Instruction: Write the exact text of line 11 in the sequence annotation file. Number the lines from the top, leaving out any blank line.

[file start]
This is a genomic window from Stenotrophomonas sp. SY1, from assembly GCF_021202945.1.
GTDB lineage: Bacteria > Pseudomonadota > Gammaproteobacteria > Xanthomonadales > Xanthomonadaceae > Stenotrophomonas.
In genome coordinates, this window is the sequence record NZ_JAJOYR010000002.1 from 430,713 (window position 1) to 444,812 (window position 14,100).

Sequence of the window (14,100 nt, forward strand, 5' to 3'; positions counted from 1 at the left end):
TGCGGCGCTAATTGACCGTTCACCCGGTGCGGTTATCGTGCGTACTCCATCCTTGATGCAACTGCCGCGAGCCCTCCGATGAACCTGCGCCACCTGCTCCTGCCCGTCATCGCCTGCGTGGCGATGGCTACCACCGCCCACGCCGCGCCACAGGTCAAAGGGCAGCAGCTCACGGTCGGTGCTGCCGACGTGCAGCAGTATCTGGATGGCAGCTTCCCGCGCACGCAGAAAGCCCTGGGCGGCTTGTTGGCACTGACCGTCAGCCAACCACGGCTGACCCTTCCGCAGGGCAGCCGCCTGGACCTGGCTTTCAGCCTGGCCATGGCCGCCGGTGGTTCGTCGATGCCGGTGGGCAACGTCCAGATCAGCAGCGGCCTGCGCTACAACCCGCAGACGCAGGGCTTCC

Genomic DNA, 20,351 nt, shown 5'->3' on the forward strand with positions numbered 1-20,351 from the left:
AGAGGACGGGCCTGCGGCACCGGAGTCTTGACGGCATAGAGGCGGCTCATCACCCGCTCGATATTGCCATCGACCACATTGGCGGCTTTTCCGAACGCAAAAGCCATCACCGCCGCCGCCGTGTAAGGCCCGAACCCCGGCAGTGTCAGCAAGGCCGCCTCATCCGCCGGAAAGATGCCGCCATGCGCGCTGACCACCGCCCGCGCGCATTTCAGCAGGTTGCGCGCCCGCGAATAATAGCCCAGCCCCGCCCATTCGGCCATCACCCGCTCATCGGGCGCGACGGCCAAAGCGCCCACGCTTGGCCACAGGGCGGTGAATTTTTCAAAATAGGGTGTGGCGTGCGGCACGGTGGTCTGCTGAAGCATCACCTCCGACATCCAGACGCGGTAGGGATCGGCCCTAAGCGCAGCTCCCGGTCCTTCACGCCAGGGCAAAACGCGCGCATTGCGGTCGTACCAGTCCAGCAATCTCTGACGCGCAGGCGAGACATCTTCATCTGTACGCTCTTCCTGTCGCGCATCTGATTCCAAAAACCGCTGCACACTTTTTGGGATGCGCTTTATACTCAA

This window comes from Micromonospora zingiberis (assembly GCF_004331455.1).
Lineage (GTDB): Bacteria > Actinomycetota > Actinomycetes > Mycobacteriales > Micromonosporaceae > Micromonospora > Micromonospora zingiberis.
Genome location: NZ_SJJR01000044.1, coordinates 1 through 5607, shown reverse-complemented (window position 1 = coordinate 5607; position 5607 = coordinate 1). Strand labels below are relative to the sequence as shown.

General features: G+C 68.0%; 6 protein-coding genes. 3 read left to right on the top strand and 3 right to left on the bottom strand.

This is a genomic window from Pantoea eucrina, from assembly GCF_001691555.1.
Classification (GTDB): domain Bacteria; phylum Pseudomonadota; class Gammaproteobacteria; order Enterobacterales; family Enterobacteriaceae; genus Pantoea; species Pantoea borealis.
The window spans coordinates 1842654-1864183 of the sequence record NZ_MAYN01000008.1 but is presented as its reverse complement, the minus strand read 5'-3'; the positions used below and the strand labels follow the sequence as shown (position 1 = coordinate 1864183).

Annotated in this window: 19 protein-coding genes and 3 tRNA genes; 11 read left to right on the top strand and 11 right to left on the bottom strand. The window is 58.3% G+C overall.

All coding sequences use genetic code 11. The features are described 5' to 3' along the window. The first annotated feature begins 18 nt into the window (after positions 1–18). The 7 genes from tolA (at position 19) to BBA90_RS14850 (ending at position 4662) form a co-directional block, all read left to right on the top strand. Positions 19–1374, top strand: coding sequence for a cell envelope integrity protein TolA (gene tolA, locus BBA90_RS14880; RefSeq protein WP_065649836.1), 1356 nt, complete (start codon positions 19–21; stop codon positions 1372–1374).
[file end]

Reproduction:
General features: G+C 68.0%; 6 protein-coding genes. 3 read left to right on the top strand and 3 right to left on the bottom strand.